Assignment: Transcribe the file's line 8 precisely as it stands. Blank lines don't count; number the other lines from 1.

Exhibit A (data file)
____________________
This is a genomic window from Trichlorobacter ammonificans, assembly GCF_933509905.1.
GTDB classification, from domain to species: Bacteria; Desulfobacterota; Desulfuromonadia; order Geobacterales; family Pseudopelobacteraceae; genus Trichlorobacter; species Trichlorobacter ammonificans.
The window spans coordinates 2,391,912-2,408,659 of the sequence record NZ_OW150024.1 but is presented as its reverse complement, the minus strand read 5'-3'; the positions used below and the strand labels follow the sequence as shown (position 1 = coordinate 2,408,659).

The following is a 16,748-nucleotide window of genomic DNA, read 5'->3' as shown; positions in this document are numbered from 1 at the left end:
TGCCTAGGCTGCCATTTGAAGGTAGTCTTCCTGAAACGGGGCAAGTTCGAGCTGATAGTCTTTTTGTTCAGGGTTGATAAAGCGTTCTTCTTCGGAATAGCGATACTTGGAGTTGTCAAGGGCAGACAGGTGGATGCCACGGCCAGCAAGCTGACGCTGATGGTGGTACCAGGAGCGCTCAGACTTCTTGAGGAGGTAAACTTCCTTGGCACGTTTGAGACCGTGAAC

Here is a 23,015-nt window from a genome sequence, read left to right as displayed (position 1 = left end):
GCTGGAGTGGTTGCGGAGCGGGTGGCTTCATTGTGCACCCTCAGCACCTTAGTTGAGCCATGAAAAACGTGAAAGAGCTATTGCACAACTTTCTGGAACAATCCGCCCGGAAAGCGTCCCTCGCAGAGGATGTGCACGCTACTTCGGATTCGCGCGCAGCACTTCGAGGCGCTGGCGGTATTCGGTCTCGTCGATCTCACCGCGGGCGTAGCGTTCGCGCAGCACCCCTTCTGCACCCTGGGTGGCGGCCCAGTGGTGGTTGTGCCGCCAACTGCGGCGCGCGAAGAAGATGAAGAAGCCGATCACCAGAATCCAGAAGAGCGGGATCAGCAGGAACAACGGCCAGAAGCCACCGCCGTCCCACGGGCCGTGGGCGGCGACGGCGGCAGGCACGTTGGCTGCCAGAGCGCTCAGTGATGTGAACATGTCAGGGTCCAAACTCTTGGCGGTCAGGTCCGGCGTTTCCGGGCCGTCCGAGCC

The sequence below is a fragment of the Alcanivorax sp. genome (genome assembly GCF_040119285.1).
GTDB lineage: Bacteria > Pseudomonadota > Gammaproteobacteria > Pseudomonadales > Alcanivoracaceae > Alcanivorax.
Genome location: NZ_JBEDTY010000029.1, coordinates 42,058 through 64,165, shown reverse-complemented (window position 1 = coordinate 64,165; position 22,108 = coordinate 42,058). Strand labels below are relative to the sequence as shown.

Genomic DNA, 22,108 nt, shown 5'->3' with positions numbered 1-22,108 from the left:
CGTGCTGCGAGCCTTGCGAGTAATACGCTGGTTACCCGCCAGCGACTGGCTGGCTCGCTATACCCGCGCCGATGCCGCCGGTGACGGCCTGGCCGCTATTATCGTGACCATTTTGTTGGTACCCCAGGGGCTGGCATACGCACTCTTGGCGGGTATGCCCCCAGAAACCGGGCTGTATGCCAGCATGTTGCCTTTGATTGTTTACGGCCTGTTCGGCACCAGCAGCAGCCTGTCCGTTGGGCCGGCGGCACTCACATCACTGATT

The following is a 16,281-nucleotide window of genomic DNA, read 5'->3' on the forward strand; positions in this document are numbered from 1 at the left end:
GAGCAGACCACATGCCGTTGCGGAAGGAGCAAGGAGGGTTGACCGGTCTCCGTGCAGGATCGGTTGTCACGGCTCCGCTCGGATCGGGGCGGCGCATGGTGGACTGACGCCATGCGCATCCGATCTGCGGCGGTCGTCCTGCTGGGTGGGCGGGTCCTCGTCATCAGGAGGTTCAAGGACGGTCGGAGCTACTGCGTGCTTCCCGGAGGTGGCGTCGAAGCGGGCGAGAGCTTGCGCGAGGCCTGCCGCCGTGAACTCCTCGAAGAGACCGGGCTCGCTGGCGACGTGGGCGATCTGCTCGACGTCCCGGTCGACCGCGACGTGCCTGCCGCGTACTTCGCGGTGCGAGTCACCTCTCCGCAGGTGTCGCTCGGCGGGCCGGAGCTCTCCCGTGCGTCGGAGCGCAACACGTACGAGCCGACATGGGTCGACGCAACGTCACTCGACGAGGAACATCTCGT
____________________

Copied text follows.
The sequence below is a fragment of the Alcanivorax sp. genome (genome assembly GCF_040119285.1).